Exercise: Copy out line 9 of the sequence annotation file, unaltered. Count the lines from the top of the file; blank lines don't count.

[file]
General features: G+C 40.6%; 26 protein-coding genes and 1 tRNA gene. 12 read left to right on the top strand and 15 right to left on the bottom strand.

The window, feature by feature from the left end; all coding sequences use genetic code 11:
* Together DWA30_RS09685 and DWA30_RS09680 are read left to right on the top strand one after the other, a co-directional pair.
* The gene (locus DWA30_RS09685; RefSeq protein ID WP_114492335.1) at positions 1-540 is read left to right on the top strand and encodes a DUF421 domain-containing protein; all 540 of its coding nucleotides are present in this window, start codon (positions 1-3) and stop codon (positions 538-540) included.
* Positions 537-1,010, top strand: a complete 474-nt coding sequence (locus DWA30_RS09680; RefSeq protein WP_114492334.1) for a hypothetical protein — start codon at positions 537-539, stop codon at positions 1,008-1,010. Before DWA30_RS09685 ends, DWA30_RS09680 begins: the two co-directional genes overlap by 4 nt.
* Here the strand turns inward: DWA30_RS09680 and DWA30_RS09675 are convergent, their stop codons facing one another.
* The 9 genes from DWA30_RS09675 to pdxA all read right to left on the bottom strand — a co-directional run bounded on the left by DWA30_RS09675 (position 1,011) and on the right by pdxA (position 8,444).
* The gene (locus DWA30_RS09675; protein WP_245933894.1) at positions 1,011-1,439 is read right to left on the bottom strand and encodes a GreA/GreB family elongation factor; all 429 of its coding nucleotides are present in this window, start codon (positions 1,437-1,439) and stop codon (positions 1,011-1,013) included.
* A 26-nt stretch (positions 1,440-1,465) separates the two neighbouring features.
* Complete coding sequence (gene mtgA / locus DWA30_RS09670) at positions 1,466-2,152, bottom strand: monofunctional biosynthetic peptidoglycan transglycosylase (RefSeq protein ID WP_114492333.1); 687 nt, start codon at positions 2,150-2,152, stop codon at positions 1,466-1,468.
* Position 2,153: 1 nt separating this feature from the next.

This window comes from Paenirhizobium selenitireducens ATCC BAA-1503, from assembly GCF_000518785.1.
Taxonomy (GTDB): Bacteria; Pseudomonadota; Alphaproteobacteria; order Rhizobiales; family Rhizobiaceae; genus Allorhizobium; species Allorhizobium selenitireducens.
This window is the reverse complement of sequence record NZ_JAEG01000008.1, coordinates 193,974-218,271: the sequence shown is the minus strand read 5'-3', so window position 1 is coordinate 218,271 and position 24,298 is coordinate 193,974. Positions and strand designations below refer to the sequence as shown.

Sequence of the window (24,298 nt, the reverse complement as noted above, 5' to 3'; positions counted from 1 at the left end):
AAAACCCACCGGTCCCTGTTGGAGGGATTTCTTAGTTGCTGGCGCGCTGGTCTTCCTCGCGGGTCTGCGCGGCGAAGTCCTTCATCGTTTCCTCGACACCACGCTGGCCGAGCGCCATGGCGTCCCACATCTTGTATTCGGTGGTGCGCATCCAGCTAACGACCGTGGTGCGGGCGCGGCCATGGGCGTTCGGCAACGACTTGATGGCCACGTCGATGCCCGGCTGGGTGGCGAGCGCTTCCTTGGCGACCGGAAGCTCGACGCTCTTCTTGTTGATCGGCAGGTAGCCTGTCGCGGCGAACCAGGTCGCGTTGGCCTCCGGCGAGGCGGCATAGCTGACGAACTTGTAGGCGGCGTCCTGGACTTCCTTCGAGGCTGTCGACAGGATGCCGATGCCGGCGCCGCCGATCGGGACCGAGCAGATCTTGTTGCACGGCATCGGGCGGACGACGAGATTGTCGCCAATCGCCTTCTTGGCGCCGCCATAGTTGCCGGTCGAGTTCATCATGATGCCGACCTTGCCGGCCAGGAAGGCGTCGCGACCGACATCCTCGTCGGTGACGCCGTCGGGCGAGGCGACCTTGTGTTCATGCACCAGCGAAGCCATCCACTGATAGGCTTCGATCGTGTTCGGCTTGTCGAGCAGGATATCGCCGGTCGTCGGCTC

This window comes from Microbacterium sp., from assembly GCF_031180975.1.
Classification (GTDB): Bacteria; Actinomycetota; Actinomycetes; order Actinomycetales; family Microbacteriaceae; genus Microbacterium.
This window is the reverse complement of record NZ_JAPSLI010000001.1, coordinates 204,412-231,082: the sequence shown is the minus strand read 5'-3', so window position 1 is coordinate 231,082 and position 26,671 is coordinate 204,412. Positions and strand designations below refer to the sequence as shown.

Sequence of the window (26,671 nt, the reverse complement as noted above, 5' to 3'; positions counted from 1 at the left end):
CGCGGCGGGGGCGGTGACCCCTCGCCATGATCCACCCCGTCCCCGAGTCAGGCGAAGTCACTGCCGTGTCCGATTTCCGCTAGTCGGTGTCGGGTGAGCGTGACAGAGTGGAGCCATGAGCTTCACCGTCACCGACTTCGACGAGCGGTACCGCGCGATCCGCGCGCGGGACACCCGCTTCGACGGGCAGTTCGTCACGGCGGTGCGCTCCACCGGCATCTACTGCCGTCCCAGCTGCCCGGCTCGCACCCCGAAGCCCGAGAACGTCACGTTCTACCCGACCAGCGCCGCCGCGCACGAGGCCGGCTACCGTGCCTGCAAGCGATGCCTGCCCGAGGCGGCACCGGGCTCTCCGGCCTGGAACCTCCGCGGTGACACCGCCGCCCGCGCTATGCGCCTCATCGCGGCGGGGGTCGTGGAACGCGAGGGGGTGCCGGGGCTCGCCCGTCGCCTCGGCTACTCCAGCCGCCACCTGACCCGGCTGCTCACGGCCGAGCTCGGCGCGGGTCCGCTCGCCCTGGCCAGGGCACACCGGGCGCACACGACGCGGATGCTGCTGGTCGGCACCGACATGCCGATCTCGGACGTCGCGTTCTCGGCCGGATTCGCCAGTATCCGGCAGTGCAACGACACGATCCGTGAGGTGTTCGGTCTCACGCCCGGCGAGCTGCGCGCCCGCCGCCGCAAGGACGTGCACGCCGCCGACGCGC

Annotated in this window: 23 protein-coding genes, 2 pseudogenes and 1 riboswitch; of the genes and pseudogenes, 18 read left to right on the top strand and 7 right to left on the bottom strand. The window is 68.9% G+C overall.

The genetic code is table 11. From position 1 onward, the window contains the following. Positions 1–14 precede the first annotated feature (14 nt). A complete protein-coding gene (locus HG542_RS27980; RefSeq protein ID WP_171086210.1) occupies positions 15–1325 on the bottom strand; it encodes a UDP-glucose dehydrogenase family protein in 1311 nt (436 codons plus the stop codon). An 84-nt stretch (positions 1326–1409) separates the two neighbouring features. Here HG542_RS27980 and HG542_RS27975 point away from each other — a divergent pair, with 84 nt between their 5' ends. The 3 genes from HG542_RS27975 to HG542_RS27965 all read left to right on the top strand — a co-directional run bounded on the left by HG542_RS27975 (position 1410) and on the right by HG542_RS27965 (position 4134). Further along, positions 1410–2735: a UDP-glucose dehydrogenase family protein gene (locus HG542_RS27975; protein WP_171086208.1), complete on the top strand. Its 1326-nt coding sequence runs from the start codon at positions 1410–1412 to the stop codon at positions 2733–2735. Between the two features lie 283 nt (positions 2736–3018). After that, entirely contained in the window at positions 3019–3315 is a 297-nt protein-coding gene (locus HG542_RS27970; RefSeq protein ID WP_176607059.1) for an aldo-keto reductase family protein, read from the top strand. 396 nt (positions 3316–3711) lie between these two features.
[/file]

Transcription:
* A 26-nt stretch (positions 1,440-1,465) separates the two neighbouring features.